|Written by Sherry|
|Thursday, 17 April 2008 17:31|
The canonization of Blessed Kateri Tekakwitha was submitted to the Vatican today - on her feast day.
Monsignor Paul Lenz has informed CNA that on Thursday, he will submit the Cause for the Canonization of Blessed Kateri Tekakwitha to the Vatican. Tomorrow, April 17, is the feast day of the Native American blessed.
Bl. Kateri has been accorded the title of the patroness of the environment and ecology and is dear to the hearts of many Native Americans. She was born in upstate New York, near Auriesville. Both of her parents were Native Americans. Her father was a Mohawk chief and her mother an Algonquin, who was raised Catholic.
In her lifetime Kateri was frequently afflicted with illness and became partially blind. In order for her to walk, she groped her way around as she walked. She was then named, Tekakwitha which literally means, “One who walks groping for her way.”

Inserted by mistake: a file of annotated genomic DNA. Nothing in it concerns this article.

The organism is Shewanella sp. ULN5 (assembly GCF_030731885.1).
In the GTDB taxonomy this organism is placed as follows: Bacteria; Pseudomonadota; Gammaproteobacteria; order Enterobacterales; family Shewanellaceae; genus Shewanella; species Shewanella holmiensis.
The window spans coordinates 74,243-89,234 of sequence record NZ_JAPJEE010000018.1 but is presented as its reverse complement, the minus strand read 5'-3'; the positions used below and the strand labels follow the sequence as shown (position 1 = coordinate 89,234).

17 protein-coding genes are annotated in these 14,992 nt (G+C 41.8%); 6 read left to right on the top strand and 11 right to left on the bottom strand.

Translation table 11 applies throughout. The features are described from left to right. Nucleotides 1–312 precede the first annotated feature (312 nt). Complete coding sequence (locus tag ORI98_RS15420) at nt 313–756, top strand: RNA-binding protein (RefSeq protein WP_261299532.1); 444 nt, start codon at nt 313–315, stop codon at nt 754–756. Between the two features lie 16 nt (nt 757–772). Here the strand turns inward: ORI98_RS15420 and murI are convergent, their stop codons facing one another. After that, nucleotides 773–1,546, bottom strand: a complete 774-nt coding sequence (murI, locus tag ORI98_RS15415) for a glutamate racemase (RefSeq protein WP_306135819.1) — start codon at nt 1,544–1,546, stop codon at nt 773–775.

Bl. Kateri was baptized when she was 20 years old after being catechized by Father de Lambertville S.J. After her baptism, Kateri was considered an outcast by her tribal community. Living on her own, she professed a vow of perpetual virginity. Poor health and the effects of small pox led to her death in 1680 at the age of 24.
In 1943 Kateri was declared venerable and then in 1980 she was declared blessed by Pope John Paul II. She is the first Native American to be declared blessed and was the patroness of the 2002 World Youth Day.
Go to Lily-of-the-Mohawks.com for more on her life, her travels, her cause, and her tomb.
Kateri's story is remarkable and one we try to tell at every Called & Gifted workshop. But the whole tale of the zealous Catholic Native Americans of the 17th century, especially the Hurons, many of whom paid with their lives for their faith, is not known to most of us - but deserves to be.
It is encouraging that we are starting to sing the "Huron Carol" - the first Christmas Carol written in this country.